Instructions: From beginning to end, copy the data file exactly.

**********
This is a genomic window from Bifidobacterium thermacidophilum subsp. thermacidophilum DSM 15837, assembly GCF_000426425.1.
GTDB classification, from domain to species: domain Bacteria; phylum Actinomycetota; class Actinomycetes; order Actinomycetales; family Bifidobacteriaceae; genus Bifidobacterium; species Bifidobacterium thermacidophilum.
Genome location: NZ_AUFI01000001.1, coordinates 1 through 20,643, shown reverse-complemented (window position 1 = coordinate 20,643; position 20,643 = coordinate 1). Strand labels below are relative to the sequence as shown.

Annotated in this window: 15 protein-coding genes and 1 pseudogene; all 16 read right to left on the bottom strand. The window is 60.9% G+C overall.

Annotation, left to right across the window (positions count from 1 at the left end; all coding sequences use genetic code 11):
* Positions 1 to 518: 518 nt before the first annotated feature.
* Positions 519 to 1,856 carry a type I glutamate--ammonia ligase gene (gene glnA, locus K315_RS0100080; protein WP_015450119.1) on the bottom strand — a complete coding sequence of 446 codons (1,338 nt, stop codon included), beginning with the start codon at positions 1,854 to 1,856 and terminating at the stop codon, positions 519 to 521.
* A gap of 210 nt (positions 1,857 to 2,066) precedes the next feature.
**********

This is a genomic window from Bifidobacterium thermacidophilum subsp. thermacidophilum DSM 15837, assembly GCF_000426425.1.
GTDB classification, from domain to species: domain Bacteria; phylum Actinomycetota; class Actinomycetes; order Actinomycetales; family Bifidobacteriaceae; genus Bifidobacterium; species Bifidobacterium thermacidophilum.
Genome location: NZ_AUFI01000001.1, coordinates 1 through 20,643, shown reverse-complemented (window position 1 = coordinate 20,643; position 20,643 = coordinate 1). Strand labels below are relative to the sequence as shown.

Annotated in this window: 15 protein-coding genes and 1 pseudogene; all 16 read right to left on the bottom strand. The window is 60.9% G+C overall.

Annotation, left to right across the window (positions count from 1 at the left end; all coding sequences use genetic code 11):
* Positions 1 to 518: 518 nt before the first annotated feature.
* Positions 519 to 1,856 carry a type I glutamate--ammonia ligase gene (gene glnA, locus K315_RS0100080; protein WP_015450119.1) on the bottom strand — a complete coding sequence of 446 codons (1,338 nt, stop codon included), beginning with the start codon at positions 1,854 to 1,856 and terminating at the stop codon, positions 519 to 521.
* A gap of 210 nt (positions 1,857 to 2,066) precedes the next feature.